Plant in the spring after all danger of frost has passed in a location that will receive full sun to partial shade. Space plants 10-12″ apart in average soil that is well-drained. Plant height 12-18″. Drought tolerant.
Does well in containers or mixed pots. Attracts bees and butterflies.
Oregano, Hot & Spicy origanum x majoricum
Hot and Spicy oregano is true to its name; its especially pungent, which makes it a good choice for spicy Mexican dishes. Also commonly used in Italian and Greek dishes. A perennial, Hot & Spicy oregano has a nice round, mounding habit. Pinch out flowers to promote more tender foliage.
Some Oregano’s bloom later than others and some, like Hopley’s, Kent Beauty, Bristol and Dittany of Crete are valued for their flowers and we view them as mainly ornamental. The best culinary ones are Italian, Turkish, Greek and Hot & Spicy. Of these, Greek and Italian bloom about mid-summer through fall and have the most flavor-filled leaves right before the flowers bloom. Although the flowers are edible too, it’s usually the leaves that are used for flavoring foods. They retain their flavor better in hot dishes if added toward the end of cooking. Heating too long may result in bitterness. Harvest the non-flowering varieties in late spring as the oil concentrations rise steadily in the spring and then decline.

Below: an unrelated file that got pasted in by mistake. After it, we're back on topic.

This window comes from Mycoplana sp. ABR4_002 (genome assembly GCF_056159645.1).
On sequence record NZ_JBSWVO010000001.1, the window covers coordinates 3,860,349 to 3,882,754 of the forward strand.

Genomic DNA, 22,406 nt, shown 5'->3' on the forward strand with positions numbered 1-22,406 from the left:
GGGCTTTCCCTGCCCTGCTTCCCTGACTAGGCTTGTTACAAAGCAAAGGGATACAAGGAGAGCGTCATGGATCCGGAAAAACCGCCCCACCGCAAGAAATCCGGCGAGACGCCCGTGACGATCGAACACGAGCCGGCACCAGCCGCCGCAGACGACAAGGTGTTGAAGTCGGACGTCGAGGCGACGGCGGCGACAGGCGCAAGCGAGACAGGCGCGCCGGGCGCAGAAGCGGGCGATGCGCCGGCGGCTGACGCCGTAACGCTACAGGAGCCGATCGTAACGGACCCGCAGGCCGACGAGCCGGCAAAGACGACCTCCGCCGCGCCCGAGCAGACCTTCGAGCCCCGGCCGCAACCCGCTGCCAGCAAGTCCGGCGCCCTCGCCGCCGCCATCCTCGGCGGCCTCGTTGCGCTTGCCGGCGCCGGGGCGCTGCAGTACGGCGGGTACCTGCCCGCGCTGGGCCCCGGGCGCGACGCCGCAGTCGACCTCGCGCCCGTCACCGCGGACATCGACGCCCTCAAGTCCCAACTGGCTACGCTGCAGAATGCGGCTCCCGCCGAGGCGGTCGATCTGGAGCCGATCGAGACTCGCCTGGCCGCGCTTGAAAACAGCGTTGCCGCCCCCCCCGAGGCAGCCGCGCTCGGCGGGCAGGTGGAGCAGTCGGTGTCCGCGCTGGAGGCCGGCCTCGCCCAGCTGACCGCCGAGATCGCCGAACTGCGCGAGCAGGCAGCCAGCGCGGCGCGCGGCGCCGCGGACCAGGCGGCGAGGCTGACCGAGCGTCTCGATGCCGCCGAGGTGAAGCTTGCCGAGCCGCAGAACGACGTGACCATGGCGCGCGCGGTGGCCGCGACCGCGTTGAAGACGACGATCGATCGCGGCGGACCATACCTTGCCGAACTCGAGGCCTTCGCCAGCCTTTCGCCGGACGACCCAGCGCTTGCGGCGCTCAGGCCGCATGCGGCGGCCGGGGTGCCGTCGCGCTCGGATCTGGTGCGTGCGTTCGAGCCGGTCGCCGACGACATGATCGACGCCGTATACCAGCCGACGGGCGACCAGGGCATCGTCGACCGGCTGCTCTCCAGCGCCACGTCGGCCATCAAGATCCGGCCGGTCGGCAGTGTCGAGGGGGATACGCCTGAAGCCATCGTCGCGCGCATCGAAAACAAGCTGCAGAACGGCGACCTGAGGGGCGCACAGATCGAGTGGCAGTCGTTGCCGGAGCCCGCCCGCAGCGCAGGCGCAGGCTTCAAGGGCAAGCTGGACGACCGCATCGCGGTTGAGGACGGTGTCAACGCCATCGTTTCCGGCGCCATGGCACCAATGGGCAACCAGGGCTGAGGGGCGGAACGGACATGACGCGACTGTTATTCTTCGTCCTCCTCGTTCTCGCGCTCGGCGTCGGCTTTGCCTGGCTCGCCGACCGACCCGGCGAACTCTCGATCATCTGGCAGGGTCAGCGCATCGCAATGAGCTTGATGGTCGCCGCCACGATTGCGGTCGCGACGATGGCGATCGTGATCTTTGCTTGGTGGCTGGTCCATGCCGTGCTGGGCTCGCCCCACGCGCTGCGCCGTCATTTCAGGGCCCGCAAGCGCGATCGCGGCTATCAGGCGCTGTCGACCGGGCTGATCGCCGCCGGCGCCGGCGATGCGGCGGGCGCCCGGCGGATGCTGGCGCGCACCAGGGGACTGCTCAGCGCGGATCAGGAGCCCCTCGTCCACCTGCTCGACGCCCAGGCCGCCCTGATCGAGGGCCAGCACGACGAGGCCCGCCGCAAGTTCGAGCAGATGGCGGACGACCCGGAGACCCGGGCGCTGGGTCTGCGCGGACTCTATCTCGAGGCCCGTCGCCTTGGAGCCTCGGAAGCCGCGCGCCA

To harvest: bunch stems together and hang in a cool and airy place to dry. Once dry, strip the leaves from the stem and store in an airtight container. For fresh use, snip leaves or small sections of the plant after it has reached six inches in height. Keeping oregano clipped in this way will help the plant to bush out and encourage more foliage growth.
Many people skip the drying process altogether and simply chop the leaves finely, and either – add a small amount of water and freeze in ice cube trays for later use, or add the chopped leaves to softened butter. The oregano butter, when stored in an airtight container in the refrigerator, will last for several weeks.